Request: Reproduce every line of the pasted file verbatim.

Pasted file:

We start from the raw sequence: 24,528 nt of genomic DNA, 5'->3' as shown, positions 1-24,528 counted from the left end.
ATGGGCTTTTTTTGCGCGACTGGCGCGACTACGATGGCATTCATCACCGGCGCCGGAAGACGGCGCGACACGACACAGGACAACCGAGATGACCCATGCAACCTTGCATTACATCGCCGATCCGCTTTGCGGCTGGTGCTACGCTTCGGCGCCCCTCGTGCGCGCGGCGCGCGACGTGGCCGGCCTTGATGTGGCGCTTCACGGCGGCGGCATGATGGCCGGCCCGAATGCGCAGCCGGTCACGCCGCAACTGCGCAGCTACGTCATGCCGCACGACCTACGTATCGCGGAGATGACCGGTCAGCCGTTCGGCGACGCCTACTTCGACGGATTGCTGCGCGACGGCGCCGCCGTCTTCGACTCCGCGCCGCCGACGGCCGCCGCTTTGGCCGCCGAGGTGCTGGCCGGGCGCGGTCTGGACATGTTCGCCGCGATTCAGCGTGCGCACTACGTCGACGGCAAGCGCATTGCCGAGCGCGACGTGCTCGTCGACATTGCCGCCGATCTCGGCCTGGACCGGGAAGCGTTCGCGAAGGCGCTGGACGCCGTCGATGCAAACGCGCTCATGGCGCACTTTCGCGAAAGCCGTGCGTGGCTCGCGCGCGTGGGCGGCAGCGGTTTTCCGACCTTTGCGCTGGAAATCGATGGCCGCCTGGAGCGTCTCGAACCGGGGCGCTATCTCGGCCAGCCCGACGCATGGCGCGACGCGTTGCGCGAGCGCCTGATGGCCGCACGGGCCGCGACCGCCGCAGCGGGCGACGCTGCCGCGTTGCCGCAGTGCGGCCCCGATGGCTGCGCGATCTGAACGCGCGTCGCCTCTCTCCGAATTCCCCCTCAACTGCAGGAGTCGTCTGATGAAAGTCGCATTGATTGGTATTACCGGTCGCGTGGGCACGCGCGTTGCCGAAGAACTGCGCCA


We start from the raw sequence: 24,528 nt of genomic DNA, 5'->3' as shown, positions 1-24,528 counted from the left end.
ATGGGCTTTTTTTGCGCGACTGGCGCGACTACGATGGCATTCATCACCGGCGCCGGAAGACGGCGCGACACGACACAGGACAACCGAGATGACCCATGCAACCTTGCATTACATCGCCGATCCGCTTTGCGGCTGGTGCTACGCTTCGGCGCCCCTCGTGCGCGCGGCGCGCGACGTGGCCGGCCTTGATGTGGCGCTTCACGGCGGCGGCATGATGGCCGGCCCGAATGCGCAGCCGGTCACGCCGCAACTGCGCAGCTACGTCATGCCGCACGACCTACGTATCGCGGAGATGACCGGTCAGCCGTTCGGCGACGCCTACTTCGACGGATTGCTGCGCGACGGCGCCGCCGTCTTCGACTCCGCGCCGCCGACGGCCGCCGCTTTGGCCGCCGAGGTGCTGGCCGGGCGCGGTCTGGACATGTTCGCCGCGATTCAGCGTGCGCACTACGTCGACGGCAAGCGCATTGCCGAGCGCGACGTGCTCGTCGACATTGCCGCCGATCTCGGCCTGGACCGGGAAGCGTTCGCGAAGGCGCTGGACGCCGTCGATGCAAACGCGCTCATGGCGCACTTTCGCGAAAGCCGTGCGTGGCTCGCGCGCGTGGGCGGCAGCGGTTTTCCGACCTTTGCGCTGGAAATCGATGGCCGCCTGGAGCGTCTCGAACCGGGGCGCTATCTCGGCCAGCCCGACGCATGGCGCGACGCGTTGCGCGAGCGCCTGATGGCCGCACGGGCCGCGACCGCCGCAGCGGGCGACGCTGCCGCGTTGCCGCAGTGCGGCCCCGATGGCTGCGCGATCTGAACGCGCGTCGCCTCTCTCCGAATTCCCCCTCAACTGCAGGAGTCGTCTGATGAAAGTCGCATTGATTGGTATTACCGGTCGCGTGGGCACGCGCGTTGCCGAAGAACTGCGCCA